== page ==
IT is the police who can impart a sense of security among women. Ultimately, as I have always maintained, it is the fear of crime more than its actuality that haunts us all the time. I feel happy whenever I see uniformed policemen near women’s colleges. The tactic of having the police in plain clothes near campuses has also paid dividends in catching eve-teasers. However, what about rural women who do not have such protection? This is a problem that outstrips all logistics that the police can command. Except on special occasions, there is very little that the police can do. It is not surprising therefore, that crime against women in rural areas is at its worst, and rarely does it surface. An attempted sati in rural Rajasthan or the rape of a Dalit woman in the remote corners of Madhya Pradesh or Uttar Pradesh does hog newspaper headlines occasionally, but it does not trigger a social upheaval or a criminal justice exercise. This is the dilemma that we face while tackling a horror that has huge implications for the future of womanhood in this country, especially if you keep in mind that we have perhaps the largest number of female infanticide cases.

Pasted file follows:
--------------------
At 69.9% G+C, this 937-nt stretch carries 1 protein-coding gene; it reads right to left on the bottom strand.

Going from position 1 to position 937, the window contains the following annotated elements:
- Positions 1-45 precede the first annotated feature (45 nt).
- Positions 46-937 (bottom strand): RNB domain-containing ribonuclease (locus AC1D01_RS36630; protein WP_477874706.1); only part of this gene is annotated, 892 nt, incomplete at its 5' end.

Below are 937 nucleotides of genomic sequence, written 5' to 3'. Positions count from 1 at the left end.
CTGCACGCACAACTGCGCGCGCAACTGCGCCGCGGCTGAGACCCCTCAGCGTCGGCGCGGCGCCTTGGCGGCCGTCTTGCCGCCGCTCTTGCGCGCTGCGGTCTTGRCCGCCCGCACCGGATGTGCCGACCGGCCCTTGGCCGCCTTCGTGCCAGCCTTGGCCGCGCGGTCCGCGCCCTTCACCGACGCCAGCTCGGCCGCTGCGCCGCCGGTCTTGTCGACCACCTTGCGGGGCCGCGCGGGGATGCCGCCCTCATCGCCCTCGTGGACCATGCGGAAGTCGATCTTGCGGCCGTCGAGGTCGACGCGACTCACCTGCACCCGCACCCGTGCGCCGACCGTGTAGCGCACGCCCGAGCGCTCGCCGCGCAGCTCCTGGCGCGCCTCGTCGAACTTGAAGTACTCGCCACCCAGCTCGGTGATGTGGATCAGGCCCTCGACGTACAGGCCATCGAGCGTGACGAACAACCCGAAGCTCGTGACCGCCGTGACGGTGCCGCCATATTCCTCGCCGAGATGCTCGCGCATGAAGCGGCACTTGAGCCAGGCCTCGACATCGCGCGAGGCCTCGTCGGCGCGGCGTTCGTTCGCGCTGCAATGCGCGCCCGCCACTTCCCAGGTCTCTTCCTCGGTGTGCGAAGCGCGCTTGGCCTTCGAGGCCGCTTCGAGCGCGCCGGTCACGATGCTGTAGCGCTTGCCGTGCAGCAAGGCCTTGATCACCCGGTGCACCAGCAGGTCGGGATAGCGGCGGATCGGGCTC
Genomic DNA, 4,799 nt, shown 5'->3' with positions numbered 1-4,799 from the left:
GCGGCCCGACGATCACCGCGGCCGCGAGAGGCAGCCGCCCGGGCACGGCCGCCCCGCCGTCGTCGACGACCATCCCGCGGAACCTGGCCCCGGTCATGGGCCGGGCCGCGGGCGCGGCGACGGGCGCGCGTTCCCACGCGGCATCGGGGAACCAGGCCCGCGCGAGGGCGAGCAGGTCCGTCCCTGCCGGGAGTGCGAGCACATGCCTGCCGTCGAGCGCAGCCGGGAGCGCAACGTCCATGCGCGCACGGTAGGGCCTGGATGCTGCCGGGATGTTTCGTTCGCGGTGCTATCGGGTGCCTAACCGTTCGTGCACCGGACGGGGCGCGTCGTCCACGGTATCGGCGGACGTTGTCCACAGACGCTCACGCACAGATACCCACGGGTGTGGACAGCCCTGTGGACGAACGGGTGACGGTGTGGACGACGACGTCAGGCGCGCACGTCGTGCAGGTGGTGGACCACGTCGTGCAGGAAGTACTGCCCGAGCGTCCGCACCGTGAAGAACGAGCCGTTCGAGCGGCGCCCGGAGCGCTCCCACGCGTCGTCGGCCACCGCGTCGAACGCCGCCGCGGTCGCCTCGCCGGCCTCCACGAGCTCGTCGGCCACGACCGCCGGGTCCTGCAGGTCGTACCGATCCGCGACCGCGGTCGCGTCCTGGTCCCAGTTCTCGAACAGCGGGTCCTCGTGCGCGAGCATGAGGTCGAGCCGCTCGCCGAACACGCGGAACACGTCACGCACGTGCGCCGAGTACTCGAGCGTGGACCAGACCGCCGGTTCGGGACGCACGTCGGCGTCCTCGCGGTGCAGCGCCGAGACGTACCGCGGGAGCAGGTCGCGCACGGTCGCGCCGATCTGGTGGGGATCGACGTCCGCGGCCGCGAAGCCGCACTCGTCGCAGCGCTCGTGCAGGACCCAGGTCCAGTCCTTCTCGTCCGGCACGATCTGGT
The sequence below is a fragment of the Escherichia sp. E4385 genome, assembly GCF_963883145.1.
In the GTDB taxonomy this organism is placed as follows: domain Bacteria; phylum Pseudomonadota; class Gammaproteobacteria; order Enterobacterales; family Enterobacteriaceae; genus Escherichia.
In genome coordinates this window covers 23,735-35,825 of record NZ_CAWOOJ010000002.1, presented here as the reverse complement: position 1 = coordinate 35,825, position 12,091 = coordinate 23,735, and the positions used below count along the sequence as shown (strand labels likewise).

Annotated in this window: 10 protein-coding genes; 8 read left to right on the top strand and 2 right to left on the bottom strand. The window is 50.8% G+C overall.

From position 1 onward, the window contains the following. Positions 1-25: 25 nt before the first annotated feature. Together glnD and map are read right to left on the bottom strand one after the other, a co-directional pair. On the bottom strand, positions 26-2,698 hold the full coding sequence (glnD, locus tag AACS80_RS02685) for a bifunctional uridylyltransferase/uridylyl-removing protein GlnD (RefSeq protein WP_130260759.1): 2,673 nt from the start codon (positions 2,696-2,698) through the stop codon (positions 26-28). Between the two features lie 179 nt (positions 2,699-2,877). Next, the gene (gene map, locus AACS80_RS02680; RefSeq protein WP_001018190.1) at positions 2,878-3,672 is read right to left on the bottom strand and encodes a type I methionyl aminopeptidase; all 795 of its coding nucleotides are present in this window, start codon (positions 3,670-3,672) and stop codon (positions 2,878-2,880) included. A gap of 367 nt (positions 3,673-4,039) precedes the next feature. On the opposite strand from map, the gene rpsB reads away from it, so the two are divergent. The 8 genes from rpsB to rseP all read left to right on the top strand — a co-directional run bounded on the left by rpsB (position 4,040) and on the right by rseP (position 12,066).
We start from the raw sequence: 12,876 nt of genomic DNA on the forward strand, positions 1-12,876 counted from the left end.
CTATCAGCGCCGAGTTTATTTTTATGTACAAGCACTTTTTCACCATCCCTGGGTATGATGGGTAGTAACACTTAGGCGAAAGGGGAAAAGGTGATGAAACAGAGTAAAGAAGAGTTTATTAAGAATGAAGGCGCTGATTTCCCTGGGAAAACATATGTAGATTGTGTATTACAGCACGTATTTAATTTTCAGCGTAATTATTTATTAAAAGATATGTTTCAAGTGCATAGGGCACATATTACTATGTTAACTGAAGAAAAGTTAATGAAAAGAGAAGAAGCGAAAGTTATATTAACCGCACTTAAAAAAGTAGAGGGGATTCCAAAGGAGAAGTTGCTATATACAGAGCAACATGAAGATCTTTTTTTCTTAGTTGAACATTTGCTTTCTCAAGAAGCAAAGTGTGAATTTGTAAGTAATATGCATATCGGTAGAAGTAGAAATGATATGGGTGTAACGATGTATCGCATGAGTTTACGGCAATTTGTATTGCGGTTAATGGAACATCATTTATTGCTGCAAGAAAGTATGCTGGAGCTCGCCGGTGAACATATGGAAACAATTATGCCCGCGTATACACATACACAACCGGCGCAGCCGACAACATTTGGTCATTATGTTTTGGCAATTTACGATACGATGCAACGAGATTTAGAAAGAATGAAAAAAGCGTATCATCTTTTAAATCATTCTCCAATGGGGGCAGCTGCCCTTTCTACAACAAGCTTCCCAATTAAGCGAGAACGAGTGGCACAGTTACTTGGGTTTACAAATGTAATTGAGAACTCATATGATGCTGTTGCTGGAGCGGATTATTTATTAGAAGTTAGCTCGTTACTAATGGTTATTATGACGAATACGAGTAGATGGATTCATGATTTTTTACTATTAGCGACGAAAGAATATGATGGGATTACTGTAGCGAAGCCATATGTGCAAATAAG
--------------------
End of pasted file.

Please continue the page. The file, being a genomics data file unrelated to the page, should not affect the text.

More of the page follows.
Where there are resources in the form of a concentration of police manpower or prying investigative journalists, as in the case of a city or town, violation of the rights and privacy of women is under fair check. Where the police are thinly spread and the media find it difficult to get access to information, women are in real danger. This is where social controls and enlightened vigilance on the part of persons who hold non-governmental positions assume importance. They take the place of law enforcement agencies that are unable to give enough attention in areas where they just do not have a presence.